It is my present view, based on what I believe to be sufficient scientific consideration of alternative hypotheses, that the most probable hypotheses to account for the UFO phenomena is that these are some type of surveillance probes of extraterrestrial origin.

            I stress that this can, at present, be regarded only as an hypothesis; and against it stand many obvious scientific preconceptions, of course. I also emphasize that there are innumerable facets of the UFO phenomena which I can only describe as utterly bewildering and inexplicable in terms of present-day scientific and technological knowledge. I would also remark that if these objects are not of extraterrestrial origin, then alternative hypotheses that will demand considera­tion will be even more bizarre, and perhaps of even greater scientific interest to all mankind. Hence, regardless of what ultimate explanation is found for the UFO phenomena, the present scientific neglect and ridicule must be replaced by scientific concern and intensive study. My recommendation to the Outer Space Affairs Group is that it seek all possible means of securing worldwide attention to this problem.

            The first need is for erasing the ridicule that is quite clearly suppressing open reporting of sightings of unconventional objects in the air and on the ground. I am personally quite familiar with the strong suppressive effects of that ridicule in my own country. My conversations with scientists and others from abroad convinces me the ridicule and scoffing in most foreign countries is comparable to that in the United States, and that only a tiny fraction of all reports are reaching official channels. This unfortunate situation must be quickly remedied,  since all attempts to dis­cern meaningful patterns of spatial and temporal distribution of the sightings are blocked at  present by an obvious difficulty. One never knows whether a discerned pattern is only fortuitously related to some local and transient reduction in the ridicule with which reports are so frequently greeted.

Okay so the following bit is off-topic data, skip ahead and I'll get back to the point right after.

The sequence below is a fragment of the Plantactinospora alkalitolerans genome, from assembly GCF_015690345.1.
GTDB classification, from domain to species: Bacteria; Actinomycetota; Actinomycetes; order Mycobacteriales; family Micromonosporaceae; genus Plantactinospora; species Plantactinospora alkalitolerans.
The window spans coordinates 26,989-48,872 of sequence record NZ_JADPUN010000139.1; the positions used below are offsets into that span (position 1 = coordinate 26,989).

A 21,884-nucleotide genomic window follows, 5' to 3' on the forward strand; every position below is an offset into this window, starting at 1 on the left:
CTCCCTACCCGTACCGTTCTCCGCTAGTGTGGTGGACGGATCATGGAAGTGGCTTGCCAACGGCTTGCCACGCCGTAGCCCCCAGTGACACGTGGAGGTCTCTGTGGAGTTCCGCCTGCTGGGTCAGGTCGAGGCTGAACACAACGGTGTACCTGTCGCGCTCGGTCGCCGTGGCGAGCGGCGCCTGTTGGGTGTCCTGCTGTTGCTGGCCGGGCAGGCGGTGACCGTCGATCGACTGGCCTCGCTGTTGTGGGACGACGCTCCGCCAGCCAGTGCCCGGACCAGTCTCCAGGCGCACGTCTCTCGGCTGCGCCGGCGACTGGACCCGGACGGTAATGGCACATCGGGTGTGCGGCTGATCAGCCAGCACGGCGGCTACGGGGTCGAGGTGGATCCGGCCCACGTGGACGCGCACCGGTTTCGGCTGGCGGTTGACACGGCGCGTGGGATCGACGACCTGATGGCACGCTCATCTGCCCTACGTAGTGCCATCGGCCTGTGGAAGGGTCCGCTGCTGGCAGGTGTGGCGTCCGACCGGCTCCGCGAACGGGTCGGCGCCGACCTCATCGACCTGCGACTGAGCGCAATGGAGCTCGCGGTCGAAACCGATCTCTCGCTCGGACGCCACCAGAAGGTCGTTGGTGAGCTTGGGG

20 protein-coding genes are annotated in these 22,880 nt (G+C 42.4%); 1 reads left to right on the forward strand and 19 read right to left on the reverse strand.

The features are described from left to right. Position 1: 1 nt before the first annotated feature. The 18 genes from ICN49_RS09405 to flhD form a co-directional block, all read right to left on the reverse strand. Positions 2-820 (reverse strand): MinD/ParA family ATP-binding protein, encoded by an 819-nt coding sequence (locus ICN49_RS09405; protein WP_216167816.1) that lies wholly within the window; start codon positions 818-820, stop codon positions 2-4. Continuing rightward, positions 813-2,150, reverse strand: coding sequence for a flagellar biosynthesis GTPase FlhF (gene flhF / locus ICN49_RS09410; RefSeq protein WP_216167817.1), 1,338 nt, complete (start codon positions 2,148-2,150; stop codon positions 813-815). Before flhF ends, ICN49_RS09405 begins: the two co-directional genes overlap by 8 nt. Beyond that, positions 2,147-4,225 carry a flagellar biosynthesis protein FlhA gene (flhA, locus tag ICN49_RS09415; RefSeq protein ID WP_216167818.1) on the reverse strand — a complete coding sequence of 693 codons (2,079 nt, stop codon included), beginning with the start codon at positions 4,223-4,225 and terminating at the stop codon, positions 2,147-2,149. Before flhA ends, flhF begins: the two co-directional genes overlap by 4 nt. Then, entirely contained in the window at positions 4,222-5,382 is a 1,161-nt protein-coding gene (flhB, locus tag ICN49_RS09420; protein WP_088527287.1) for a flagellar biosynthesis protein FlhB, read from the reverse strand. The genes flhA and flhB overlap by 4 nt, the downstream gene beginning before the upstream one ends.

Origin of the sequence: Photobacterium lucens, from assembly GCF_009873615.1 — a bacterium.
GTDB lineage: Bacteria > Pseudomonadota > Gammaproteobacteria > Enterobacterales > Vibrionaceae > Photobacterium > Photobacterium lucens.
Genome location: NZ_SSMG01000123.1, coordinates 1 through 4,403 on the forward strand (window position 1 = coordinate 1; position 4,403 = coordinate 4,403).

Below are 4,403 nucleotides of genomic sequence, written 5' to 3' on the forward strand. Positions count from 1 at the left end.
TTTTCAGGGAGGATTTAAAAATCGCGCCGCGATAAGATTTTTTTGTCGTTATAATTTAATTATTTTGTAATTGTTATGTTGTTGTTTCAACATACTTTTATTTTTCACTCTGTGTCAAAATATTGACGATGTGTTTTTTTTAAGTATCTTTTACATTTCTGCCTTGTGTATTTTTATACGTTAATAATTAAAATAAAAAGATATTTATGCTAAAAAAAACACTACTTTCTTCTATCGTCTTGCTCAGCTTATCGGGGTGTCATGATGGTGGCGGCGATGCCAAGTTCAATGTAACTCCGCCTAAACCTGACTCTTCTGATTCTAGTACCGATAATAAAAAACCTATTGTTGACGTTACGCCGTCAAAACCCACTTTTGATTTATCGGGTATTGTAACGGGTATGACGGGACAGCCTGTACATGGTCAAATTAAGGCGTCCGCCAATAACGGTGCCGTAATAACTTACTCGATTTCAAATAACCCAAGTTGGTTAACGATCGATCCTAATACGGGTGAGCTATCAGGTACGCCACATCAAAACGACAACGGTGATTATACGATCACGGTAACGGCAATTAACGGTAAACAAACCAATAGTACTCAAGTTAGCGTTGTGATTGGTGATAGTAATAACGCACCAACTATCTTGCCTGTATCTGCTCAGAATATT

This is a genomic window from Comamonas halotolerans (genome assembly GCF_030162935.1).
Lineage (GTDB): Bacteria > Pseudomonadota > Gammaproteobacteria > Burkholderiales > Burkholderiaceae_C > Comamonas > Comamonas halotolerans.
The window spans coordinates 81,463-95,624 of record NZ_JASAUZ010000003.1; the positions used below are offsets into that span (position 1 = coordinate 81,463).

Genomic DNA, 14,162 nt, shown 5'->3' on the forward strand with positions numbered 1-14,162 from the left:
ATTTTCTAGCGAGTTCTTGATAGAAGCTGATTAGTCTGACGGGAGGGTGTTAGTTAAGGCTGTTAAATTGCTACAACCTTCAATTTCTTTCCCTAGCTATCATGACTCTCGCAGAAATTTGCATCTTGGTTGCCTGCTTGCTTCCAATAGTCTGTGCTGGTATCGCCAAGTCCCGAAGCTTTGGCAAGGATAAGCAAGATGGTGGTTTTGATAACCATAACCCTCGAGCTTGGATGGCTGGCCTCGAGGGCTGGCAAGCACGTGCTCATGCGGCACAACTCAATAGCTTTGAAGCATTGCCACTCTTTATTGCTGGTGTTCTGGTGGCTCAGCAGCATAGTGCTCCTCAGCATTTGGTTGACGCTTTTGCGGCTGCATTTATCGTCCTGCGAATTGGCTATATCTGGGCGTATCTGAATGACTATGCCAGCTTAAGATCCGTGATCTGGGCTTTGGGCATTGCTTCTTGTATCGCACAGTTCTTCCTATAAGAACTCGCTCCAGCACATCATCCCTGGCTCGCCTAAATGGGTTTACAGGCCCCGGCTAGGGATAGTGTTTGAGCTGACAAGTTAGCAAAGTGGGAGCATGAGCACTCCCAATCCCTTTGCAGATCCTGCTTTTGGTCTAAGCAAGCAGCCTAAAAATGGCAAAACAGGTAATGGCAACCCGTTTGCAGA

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Serious concern with an unknown and potentially very important problem must become the keynote of official handling of these UFO sightings throughout the world to eliminate the ridicule that is at peasant suppressing complete reporting.